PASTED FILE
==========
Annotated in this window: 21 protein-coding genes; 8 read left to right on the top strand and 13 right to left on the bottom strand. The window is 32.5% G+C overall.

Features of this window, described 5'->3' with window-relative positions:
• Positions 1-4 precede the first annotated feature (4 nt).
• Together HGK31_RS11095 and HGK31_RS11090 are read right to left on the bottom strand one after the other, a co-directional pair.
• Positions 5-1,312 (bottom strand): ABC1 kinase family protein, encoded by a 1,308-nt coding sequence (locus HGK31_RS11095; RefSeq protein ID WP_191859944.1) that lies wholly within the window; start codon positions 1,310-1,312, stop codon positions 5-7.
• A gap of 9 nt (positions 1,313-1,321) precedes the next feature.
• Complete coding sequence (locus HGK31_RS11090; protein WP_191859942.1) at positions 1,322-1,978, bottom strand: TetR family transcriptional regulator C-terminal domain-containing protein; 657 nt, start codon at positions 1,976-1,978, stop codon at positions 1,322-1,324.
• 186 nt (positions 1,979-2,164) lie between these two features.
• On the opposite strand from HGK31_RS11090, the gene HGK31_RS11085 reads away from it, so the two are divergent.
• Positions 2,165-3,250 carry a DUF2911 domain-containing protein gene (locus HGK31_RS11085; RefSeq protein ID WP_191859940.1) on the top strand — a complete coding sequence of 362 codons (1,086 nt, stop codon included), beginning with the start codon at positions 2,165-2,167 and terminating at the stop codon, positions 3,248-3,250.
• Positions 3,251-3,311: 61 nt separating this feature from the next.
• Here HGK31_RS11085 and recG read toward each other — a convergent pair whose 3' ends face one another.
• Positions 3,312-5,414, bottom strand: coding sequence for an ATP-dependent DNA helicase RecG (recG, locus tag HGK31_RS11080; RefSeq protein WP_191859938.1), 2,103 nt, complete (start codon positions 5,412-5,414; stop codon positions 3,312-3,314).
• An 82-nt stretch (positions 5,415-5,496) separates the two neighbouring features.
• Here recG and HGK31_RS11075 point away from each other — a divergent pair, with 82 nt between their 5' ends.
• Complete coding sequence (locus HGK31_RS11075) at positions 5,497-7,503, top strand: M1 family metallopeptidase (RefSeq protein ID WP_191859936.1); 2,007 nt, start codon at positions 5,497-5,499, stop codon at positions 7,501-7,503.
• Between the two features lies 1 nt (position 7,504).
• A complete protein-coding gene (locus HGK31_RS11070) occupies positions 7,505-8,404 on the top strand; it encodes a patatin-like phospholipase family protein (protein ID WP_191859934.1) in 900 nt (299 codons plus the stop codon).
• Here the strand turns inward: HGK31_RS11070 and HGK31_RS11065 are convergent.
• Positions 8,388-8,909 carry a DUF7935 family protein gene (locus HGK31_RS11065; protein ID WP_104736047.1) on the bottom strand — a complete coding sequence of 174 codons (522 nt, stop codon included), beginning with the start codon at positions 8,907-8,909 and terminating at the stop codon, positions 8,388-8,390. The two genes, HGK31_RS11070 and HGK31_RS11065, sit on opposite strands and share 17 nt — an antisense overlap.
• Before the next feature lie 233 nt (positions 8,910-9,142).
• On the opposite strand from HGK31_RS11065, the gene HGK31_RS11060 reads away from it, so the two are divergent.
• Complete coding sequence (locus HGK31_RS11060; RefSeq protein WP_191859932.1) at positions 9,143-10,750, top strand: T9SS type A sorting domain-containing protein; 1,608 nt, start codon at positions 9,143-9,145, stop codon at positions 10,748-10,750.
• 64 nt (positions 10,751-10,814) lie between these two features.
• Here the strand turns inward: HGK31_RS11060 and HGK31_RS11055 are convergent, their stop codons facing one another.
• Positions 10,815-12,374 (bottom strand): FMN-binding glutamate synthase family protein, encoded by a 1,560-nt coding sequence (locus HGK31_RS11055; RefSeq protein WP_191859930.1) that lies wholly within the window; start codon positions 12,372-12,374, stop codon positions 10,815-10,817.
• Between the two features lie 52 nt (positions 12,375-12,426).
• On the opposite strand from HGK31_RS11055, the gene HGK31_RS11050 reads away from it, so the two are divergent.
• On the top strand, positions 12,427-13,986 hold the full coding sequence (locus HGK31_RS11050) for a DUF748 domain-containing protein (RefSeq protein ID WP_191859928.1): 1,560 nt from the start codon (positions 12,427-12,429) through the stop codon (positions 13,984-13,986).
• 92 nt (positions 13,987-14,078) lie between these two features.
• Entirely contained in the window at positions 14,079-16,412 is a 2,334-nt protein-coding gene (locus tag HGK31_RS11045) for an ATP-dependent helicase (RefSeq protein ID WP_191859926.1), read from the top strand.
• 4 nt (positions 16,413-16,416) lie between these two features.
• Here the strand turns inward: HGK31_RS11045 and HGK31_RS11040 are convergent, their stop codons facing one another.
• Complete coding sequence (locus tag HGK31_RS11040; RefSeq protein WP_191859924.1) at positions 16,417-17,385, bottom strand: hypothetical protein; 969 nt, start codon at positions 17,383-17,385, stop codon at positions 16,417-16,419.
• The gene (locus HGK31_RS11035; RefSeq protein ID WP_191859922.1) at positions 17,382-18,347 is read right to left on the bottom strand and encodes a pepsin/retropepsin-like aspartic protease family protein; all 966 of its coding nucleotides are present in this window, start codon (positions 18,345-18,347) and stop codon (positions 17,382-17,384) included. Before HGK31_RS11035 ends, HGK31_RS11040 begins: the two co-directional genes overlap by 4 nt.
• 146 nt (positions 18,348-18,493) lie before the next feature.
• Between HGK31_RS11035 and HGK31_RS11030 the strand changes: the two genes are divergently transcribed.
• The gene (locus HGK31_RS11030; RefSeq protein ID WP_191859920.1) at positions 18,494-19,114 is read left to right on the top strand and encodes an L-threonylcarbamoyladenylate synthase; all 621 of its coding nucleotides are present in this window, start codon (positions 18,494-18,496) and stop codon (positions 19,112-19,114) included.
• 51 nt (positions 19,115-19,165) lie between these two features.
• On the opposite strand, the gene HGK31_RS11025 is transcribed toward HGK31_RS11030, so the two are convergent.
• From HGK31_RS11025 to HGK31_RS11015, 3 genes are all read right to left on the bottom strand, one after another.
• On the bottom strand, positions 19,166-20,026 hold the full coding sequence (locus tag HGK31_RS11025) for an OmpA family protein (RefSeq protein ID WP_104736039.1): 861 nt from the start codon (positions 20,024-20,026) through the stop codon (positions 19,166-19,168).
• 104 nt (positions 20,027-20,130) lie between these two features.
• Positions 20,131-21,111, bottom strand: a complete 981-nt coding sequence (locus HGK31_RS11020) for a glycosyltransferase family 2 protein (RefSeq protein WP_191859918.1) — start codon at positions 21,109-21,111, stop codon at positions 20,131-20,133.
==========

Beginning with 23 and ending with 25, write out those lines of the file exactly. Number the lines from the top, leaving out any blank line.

• Complete coding sequence (locus HGK31_RS11060; RefSeq protein WP_191859932.1) at positions 9,143-10,750, top strand: T9SS type A sorting domain-containing protein; 1,608 nt, start codon at positions 9,143-9,145, stop codon at positions 10,748-10,750.
• 64 nt (positions 10,751-10,814) lie between these two features.
• Here the strand turns inward: HGK31_RS11060 and HGK31_RS11055 are convergent, their stop codons facing one another.